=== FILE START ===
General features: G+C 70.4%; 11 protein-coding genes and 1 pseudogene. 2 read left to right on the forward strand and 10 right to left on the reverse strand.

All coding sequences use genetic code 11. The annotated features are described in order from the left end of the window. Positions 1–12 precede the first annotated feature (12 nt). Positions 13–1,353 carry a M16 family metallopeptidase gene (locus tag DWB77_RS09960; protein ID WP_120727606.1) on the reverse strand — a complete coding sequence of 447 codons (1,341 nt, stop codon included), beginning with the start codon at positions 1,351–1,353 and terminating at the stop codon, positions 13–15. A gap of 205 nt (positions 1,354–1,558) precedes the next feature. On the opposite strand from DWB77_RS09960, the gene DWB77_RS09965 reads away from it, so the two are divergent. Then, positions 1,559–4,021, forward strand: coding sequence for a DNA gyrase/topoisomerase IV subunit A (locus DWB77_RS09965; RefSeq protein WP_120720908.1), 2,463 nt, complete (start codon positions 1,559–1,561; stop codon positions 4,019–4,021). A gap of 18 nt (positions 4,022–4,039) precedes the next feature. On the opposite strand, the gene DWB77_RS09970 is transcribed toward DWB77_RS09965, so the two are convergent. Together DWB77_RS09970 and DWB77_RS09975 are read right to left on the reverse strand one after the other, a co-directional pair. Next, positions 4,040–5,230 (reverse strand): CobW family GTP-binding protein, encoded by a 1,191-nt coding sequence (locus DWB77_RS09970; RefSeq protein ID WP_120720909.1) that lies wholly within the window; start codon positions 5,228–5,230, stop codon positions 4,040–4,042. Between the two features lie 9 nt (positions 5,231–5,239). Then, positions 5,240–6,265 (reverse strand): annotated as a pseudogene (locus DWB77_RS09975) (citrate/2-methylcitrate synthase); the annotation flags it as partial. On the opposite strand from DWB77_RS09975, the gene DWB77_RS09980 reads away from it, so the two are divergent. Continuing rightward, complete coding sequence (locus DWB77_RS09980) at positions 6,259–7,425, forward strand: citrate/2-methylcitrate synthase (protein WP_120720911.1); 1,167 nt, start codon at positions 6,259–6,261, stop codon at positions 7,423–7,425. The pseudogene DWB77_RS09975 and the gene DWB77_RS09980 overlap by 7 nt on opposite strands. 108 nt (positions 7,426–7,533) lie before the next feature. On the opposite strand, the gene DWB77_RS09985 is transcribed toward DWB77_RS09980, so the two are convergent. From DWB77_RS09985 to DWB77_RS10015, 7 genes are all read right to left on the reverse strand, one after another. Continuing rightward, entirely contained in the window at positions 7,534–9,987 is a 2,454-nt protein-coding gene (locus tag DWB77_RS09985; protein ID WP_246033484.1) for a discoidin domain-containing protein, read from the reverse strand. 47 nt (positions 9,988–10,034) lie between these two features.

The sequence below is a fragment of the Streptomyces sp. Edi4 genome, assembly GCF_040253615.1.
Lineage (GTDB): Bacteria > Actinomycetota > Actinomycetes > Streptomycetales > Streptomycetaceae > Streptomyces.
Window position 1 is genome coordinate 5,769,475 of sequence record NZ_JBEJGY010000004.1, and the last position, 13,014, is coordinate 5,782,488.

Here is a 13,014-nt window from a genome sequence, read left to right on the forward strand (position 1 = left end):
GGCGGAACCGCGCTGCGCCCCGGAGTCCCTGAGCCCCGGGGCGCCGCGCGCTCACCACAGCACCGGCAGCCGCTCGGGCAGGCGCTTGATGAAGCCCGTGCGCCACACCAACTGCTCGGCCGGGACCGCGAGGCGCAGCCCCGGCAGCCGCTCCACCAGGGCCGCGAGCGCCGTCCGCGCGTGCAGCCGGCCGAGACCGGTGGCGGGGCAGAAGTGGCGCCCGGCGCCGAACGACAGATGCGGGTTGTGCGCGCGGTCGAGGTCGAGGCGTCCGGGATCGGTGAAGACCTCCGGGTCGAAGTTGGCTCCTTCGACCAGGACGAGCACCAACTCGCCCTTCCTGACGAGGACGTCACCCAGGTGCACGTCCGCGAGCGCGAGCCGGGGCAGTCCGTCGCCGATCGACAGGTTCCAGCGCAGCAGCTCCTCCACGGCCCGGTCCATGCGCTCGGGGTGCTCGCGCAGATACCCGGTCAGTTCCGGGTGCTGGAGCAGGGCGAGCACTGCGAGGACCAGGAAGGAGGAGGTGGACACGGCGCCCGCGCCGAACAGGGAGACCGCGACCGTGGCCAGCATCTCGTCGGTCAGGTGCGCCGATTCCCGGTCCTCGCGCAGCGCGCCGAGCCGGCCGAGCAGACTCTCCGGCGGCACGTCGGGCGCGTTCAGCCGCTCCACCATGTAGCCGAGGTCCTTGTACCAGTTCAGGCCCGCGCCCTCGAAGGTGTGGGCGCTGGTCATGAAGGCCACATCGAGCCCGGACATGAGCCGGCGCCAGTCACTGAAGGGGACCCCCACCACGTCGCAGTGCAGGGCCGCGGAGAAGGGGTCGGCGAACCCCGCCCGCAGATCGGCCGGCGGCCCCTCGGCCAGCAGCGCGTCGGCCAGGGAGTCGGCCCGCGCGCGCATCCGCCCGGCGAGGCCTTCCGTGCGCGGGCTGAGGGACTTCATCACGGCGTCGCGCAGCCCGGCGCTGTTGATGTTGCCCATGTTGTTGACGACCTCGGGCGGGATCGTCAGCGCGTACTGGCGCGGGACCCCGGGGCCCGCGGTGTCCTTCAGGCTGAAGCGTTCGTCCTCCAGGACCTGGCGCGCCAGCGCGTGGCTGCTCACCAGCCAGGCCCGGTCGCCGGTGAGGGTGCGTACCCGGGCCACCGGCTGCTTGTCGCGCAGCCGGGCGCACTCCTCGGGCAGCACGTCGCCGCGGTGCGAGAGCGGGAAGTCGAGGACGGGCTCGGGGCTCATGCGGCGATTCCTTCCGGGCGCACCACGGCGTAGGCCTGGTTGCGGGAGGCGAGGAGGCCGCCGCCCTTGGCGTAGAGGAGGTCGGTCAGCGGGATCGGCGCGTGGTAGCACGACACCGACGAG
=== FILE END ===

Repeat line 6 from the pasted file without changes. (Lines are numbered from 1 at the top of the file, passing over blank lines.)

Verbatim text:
Here is a 13,014-nt window from a genome sequence, read left to right on the forward strand (position 1 = left end):